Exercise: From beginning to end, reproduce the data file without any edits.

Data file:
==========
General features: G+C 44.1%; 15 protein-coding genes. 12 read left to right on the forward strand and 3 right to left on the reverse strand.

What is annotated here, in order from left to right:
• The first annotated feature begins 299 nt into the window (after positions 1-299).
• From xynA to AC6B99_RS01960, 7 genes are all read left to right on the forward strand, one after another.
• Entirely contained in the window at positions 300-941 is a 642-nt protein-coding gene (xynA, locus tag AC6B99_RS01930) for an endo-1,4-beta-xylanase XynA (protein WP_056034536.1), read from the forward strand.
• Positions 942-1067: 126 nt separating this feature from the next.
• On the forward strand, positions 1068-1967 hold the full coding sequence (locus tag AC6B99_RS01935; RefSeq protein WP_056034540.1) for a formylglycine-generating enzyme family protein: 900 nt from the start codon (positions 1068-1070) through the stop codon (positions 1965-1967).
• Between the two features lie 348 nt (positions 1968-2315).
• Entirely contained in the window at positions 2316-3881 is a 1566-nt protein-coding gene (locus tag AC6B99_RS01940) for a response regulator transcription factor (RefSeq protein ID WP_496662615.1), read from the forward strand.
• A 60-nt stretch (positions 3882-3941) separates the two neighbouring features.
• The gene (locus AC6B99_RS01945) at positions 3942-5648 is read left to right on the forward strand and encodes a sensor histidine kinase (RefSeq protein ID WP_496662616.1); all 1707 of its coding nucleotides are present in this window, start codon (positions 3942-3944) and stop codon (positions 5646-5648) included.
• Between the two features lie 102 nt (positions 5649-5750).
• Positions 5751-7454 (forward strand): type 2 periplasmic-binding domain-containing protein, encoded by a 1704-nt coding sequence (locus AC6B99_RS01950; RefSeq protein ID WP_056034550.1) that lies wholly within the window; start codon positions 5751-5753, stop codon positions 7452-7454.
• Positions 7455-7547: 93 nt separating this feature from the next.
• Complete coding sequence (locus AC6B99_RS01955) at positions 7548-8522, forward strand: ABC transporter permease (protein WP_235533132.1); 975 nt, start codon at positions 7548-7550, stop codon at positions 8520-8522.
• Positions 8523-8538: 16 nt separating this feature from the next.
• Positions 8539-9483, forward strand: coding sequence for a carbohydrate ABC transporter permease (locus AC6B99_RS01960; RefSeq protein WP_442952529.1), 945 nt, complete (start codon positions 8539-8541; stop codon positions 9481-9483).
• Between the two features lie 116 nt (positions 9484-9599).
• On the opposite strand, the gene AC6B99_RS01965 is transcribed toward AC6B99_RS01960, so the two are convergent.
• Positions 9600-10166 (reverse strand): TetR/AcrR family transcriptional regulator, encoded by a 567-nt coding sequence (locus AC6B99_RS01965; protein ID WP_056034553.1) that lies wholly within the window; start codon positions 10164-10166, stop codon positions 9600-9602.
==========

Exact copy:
General features: G+C 44.1%; 15 protein-coding genes. 12 read left to right on the forward strand and 3 right to left on the reverse strand.

What is annotated here, in order from left to right:
• The first annotated feature begins 299 nt into the window (after positions 1-299).
• From xynA to AC6B99_RS01960, 7 genes are all read left to right on the forward strand, one after another.
• Entirely contained in the window at positions 300-941 is a 642-nt protein-coding gene (xynA, locus tag AC6B99_RS01930) for an endo-1,4-beta-xylanase XynA (protein WP_056034536.1), read from the forward strand.
• Positions 942-1067: 126 nt separating this feature from the next.
• On the forward strand, positions 1068-1967 hold the full coding sequence (locus tag AC6B99_RS01935; RefSeq protein WP_056034540.1) for a formylglycine-generating enzyme family protein: 900 nt from the start codon (positions 1068-1070) through the stop codon (positions 1965-1967).
• Between the two features lie 348 nt (positions 1968-2315).
• Entirely contained in the window at positions 2316-3881 is a 1566-nt protein-coding gene (locus tag AC6B99_RS01940) for a response regulator transcription factor (RefSeq protein ID WP_496662615.1), read from the forward strand.
• A 60-nt stretch (positions 3882-3941) separates the two neighbouring features.
• The gene (locus AC6B99_RS01945) at positions 3942-5648 is read left to right on the forward strand and encodes a sensor histidine kinase (RefSeq protein ID WP_496662616.1); all 1707 of its coding nucleotides are present in this window, start codon (positions 3942-3944) and stop codon (positions 5646-5648) included.
• Between the two features lie 102 nt (positions 5649-5750).
• Positions 5751-7454 (forward strand): type 2 periplasmic-binding domain-containing protein, encoded by a 1704-nt coding sequence (locus AC6B99_RS01950; RefSeq protein ID WP_056034550.1) that lies wholly within the window; start codon positions 5751-5753, stop codon positions 7452-7454.
• Positions 7455-7547: 93 nt separating this feature from the next.
• Complete coding sequence (locus AC6B99_RS01955) at positions 7548-8522, forward strand: ABC transporter permease (protein WP_235533132.1); 975 nt, start codon at positions 7548-7550, stop codon at positions 8520-8522.
• Positions 8523-8538: 16 nt separating this feature from the next.
• Positions 8539-9483, forward strand: coding sequence for a carbohydrate ABC transporter permease (locus AC6B99_RS01960; RefSeq protein WP_442952529.1), 945 nt, complete (start codon positions 8539-8541; stop codon positions 9481-9483).
• Between the two features lie 116 nt (positions 9484-9599).
• On the opposite strand, the gene AC6B99_RS01965 is transcribed toward AC6B99_RS01960, so the two are convergent.
• Positions 9600-10166 (reverse strand): TetR/AcrR family transcriptional regulator, encoded by a 567-nt coding sequence (locus AC6B99_RS01965; protein ID WP_056034553.1) that lies wholly within the window; start codon positions 10164-10166, stop codon positions 9600-9602.